carrier wave

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  • noun

Synonyms for carrier wave

a radio wave that can be modulated in order to transmit a signal

References in periodicals archive ?
Summoning memories of my days in military communications, I knew that carrier waves are loaded with information.
They were computed for the terrain without snow according to formulae given in (Larson and Nievinski, 2012) for satellites observed at elevation angles [theta] = 7[degrees], 15[degrees] and 25[degrees] on carrier wave L2 with wavelength [[lambda].sub.2].
To describe any of this telemetry as having a "carrier wave" is inaccurate.
A very notable feature of envelope solitary Rossby waves is that the speed is independent of amplitude, but the carrier wave is related to amplitude.
It is only the carrier wave strength that these receivers are interested in.
Where [v.sub.e] is the group velocity of the particle, [v.sub.c] is the phase speed of the carrier wave in the coordinate of (x', t').
All information transmitted by electromagnetic waves, including light waves, is through some form of modulation of the electromagnetic carrier wave. If the carrier wave frequency is varied in proportion to the information transmitted, it is frequency modulation (FM).
The new product is intended for CW (carrier wave) applications where modulation is not required.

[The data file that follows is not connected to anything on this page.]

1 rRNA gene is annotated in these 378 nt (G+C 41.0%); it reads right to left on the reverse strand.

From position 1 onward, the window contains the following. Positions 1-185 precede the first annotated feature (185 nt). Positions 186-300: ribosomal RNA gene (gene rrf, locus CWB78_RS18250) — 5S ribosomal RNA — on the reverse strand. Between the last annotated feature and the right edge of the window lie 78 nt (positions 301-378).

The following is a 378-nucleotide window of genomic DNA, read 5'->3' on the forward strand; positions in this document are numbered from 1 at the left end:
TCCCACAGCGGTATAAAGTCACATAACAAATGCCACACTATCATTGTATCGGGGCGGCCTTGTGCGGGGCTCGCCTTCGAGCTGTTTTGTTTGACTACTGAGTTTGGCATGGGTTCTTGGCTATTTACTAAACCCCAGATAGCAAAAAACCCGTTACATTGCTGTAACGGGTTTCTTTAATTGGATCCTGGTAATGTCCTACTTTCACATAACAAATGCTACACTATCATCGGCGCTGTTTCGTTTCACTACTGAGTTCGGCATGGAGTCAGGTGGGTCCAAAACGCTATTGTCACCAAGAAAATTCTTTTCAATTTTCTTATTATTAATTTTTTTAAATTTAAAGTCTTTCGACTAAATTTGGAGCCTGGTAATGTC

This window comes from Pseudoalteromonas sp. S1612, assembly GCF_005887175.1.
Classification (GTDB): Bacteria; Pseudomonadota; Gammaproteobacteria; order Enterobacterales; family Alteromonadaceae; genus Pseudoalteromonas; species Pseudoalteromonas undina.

Moreover, we assign the respective spatial and temporal coordinates for the envelope and carrier waves. We use x and t as the spatial and temporal coordinates, respectively, for describing the carrier wave.
Armstrong, one of the founding fathers of radio technology, and is a technique whereby a baseband message signal m(t) varies or modulates the frequency of a carrier wave. In broadcasting, FM is used to provide high-fidelity sound over broadcast radio.
Little vibrations from my larynx transformed by a microphone into electrical pulses in a wire, modulated on a carrier wave and beamed into the atmosphere to be captured as sound waves from a speaker in some guy's car.
JASWINDER BOLINA is author of Carrier Wave, winner of-the 2006
Cellular telephone radio waves transmit information that is encoded into electromagnetic waves by means of "modulation," which refers to the patterns of change in the frequency and/or amplitude of the RF carrier wave. As cellular telephone technology has advanced, the modulation patterns have become increasingly complex, and the question arises as to whether a high-frequency modulated RF wave might have greater potential for health effects than a pure sinusoidal RF wave.
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